When your party is in power, the lines of authority are very clear. The White House is in charge, and though a certain amount of freelancing is always possible, the media's attention tends to be focused on those at the top. They'll always seek out the White House first as the party's voice, and after that the congressional leadership. But when you're out of power, there's more room for political entrepreneurs to get attention for themselves. Lots of them try—every day in Washington there are a zillion poorly-attended press conferences—but you have to be clever to break through that clutter and get yourself on the evening news.
When he first got elected two years ago, Rand Paul wasn't exactly known as the sharpest tool in the shed. An opthamologist with no prior political experience, he seemed to get elected to the Senate almost entirely through a combination of blind luck and because his father is a famous crank. A kind of selective libertarian (he's opposed to most government regulation of the economy, for instance, but doesn't want drug legalization like many actual libertarians), he distinguished himself mostly by displaying a remarkably superficial knowledge of policy and saying that restaurant owners ought to be able to refuse to serve black people if they want, a practice outlawed by the 1964 Civil Rights Act (and yes, now he says he always supported it, but he didn't—you can read an explanation here).
But in the last couple of months, Rand Paul may have gotten more news coverage than any other Republican in America, always including mention of the fact that he's thinking of running for president in 2016. How did he do it?
It certainly isn't because Paul is such a towering moral and intellectual force. He did it by staging a couple of events that 1) were a little unexpected and unusual for a Republican, and 2) were actual events, meaning they offered video for television stations to use and audio for radio stations to use. The media couldn't resist, particularly when their alternative for coverage of the GOP is yet another question about the budget shouted at John Boehner or Mitch McConnell as they stride through the halls of Capitol Hill.
So first you had Paul's filibuster of John Brennan's nomination to be CIA director, during which he demanded answers from the White House on whether they have drones hovering over your local Arby's, waiting to rain Hellfire missiles on some dude who forgot to pay his estimated quarterly taxes. There were some substantive problems with Paul's approach (the real issue with the drone program isn't its potential use here at home but how it is being deployed abroad and will be in the future), but it was unusual enough (an actual talking filibuster, a Republican concerned about civil liberties) that it caught fire on a slow news day, making Paul the Brave Truth-Teller of the moment, something the media can't resist.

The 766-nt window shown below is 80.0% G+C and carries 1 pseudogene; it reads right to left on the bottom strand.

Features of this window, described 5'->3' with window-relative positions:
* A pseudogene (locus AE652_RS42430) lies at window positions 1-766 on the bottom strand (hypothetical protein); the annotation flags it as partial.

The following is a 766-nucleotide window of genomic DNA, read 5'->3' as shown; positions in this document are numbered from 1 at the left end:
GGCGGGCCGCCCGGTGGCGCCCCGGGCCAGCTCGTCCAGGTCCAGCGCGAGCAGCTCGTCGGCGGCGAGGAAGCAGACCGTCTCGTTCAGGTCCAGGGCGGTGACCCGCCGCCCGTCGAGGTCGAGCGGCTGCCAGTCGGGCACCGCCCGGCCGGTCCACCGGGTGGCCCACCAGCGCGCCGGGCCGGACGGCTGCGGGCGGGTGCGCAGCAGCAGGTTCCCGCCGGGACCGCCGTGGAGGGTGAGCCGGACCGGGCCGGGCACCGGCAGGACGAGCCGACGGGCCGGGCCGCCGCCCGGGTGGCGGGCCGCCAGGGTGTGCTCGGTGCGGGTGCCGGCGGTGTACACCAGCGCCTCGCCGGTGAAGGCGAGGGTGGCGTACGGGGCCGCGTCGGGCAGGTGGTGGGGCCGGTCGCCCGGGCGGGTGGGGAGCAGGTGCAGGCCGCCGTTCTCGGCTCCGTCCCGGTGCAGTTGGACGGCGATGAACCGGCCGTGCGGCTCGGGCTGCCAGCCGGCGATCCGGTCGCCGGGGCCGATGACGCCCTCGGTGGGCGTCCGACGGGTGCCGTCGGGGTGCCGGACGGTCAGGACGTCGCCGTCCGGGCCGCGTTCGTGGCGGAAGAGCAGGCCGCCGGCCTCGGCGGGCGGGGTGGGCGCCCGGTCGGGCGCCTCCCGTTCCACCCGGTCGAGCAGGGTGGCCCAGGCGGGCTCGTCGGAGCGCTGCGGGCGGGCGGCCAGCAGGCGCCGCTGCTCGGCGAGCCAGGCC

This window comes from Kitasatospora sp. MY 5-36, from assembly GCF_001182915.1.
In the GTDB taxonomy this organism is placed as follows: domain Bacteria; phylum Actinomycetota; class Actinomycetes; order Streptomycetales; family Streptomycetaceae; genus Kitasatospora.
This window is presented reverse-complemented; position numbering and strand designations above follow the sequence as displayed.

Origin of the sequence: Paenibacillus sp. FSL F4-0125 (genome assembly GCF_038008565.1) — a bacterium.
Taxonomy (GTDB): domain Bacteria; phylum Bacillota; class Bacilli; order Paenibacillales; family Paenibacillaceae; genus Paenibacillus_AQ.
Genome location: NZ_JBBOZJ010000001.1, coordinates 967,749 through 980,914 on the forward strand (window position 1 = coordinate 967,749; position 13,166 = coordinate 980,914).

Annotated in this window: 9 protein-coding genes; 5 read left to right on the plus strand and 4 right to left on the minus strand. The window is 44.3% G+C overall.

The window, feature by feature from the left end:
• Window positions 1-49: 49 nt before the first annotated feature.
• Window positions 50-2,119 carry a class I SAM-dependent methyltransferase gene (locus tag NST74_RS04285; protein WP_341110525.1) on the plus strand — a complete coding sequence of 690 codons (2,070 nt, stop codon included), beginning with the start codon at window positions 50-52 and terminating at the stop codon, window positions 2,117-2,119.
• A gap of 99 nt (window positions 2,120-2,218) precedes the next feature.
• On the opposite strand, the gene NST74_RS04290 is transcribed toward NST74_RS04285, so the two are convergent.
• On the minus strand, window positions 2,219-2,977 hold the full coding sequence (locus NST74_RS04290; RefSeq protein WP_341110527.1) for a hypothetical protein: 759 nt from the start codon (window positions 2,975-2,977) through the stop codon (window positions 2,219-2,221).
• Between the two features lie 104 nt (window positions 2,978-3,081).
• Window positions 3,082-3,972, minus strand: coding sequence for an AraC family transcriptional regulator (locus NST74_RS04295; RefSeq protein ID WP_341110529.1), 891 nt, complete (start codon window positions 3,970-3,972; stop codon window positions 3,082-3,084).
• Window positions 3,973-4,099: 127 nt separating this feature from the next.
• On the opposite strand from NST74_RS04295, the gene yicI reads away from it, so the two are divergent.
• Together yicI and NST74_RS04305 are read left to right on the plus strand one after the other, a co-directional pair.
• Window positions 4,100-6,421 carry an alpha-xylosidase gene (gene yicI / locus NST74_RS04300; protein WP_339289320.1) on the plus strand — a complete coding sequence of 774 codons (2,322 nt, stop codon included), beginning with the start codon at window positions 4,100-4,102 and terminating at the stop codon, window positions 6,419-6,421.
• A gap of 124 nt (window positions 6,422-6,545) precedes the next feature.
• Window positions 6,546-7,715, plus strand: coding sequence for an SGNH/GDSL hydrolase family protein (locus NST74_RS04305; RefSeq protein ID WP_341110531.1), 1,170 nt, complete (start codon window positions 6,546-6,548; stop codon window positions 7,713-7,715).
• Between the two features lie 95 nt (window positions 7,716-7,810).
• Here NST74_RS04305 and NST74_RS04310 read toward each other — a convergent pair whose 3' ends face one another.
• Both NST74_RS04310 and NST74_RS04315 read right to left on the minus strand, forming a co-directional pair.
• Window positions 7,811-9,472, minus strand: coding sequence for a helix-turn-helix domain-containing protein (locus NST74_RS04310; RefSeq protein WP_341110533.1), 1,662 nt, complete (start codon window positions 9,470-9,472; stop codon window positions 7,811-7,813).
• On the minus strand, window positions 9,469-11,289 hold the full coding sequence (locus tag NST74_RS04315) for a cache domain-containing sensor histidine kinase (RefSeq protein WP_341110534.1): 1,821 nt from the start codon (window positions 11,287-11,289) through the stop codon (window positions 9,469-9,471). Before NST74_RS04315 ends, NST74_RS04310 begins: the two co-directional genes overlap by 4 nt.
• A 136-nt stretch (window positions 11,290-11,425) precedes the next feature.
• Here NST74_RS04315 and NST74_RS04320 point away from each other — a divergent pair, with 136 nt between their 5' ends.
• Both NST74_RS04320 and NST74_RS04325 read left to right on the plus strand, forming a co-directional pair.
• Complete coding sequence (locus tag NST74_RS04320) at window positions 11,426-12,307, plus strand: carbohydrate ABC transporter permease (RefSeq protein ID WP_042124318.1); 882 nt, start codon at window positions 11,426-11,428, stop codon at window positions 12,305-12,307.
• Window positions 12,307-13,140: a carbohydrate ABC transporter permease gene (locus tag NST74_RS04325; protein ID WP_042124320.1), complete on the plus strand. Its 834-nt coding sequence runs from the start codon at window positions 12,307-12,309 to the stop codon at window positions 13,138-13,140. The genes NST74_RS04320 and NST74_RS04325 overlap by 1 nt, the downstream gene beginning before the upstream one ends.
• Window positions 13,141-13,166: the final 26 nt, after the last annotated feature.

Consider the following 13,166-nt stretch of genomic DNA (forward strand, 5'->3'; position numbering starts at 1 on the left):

He followed that up with this week's speech to students at Howard University, and the picture of a Republican senator speaking to a largely African-American audience was also irresistible. Substantively, the speech was a train wreck, simultaneously condescending and ignorant; Josh Marshall described it as "an example of what happens when a staunch conservative steps out of the GOP's tightly-drawn racial nonsense bubble and hits an audience not dying to be convinced that the GOP's problems with non-whites are the results of boffo misunderstandings about a Republican party that is actually the best thing that ever happened to black people" (you can read all about what he said and how the students reacted in this report from Alternet's Adele Stan). But he didn't care. He was all over the news again, and he even followed up the speech the next day with an appearance on "Tell Me More," a nationally syndicated NPR show hosted by Michelle Martin that has a large audience among African-Americans.
It doesn't matter than approximately zero black people were persuaded to become Republicans by Paul's laughable retelling of history (briefly: Abraham Lincoln and Frederick Douglass were Republicans; Southern segregationists were Democrats; please ignore the last 50 years of Republican race-baiting and vote suppression; why aren't you voting for us?). He understands what George W. Bush tried to teach the GOP, and Republicans since forgot. Making a show of appealing to minority groups isn't so much about winning their votes (a bonus if it happens, but not necessary) as it is about cultivating an image as a "different kind of Republican." That not only can win you the votes of white moderates, it gets you media attention, because reporters are always looking for something different. A Republican senator from Kentucky speaking before an audience of conservative white people isn't news; a Republican senator from Kentucky speaking at Howard is.
For the record, I'm pretty certain Rand Paul is never going to be president of the United States, or even the nominee of the GOP. He might, however, be more of a mainstream contender than his father was. If he could combine the support of Ron Paul's Ayn Rand cultists with some primary voters drawn from the rest of the party, he could be a serious candidate. Now he just needs to keep this streak going with the next event that makes him look different from his colleagues and grabs the media's attention. I'm sure he'll come up with something.